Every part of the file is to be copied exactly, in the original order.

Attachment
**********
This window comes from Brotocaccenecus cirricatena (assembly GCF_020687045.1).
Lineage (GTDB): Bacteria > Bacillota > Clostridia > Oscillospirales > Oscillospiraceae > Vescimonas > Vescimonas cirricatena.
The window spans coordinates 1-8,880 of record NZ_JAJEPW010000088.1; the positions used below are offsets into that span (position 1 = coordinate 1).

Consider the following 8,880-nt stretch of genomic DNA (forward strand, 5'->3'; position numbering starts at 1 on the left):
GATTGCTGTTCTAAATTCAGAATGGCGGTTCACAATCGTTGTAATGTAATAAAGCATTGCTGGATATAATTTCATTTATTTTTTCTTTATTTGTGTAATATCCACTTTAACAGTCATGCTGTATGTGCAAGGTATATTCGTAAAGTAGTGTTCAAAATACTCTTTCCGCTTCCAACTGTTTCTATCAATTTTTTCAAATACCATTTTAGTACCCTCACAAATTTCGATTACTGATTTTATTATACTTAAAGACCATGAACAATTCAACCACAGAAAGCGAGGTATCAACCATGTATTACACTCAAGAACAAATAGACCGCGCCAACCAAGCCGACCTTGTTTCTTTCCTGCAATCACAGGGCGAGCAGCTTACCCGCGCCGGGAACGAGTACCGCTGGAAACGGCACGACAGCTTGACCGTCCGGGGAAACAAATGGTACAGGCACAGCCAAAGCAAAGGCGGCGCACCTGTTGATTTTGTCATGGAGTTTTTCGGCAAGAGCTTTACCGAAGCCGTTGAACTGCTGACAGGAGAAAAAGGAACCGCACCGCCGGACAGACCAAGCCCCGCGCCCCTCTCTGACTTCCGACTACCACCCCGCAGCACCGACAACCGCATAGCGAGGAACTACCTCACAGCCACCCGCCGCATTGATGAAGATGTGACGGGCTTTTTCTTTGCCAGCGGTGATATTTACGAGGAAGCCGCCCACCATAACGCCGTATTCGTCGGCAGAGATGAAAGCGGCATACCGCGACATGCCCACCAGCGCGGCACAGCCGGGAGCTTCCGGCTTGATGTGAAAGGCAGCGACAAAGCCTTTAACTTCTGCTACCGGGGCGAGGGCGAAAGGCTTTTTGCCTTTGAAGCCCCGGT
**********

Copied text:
This window comes from Brotocaccenecus cirricatena (assembly GCF_020687045.1).
Lineage (GTDB): Bacteria > Bacillota > Clostridia > Oscillospirales > Oscillospiraceae > Vescimonas > Vescimonas cirricatena.
The window spans coordinates 1-8,880 of record NZ_JAJEPW010000088.1; the positions used below are offsets into that span (position 1 = coordinate 1).

Consider the following 8,880-nt stretch of genomic DNA (forward strand, 5'->3'; position numbering starts at 1 on the left):
GATTGCTGTTCTAAATTCAGAATGGCGGTTCACAATCGTTGTAATGTAATAAAGCATTGCTGGATATAATTTCATTTATTTTTTCTTTATTTGTGTAATATCCACTTTAACAGTCATGCTGTATGTGCAAGGTATATTCGTAAAGTAGTGTTCAAAATACTCTTTCCGCTTCCAACTGTTTCTATCAATTTTTTCAAATACCATTTTAGTACCCTCACAAATTTCGATTACTGATTTTATTATACTTAAAGACCATGAACAATTCAACCACAGAAAGCGAGGTATCAACCATGTATTACACTCAAGAACAAATAGACCGCGCCAACCAAGCCGACCTTGTTTCTTTCCTGCAATCACAGGGCGAGCAGCTTACCCGCGCCGGGAACGAGTACCGCTGGAAACGGCACGACAGCTTGACCGTCCGGGGAAACAAATGGTACAGGCACAGCCAAAGCAAAGGCGGCGCACCTGTTGATTTTGTCATGGAGTTTTTCGGCAAGAGCTTTACCGAAGCCGTTGAACTGCTGACAGGAGAAAAAGGAACCGCACCGCCGGACAGACCAAGCCCCGCGCCCCTCTCTGACTTCCGACTACCACCCCGCAGCACCGACAACCGCATAGCGAGGAACTACCTCACAGCCACCCGCCGCATTGATGAAGATGTGACGGGCTTTTTCTTTGCCAGCGGTGATATTTACGAGGAAGCCGCCCACCATAACGCCGTATTCGTCGGCAGAGATGAAAGCGGCATACCGCGACATGCCCACCAGCGCGGCACAGCCGGGAGCTTCCGGCTTGATGTGAAAGGCAGCGACAAAGCCTTTAACTTCTGCTACCGGGGCGAGGGCGAAAGGCTTTTTGCCTTTGAAGCCCCGGT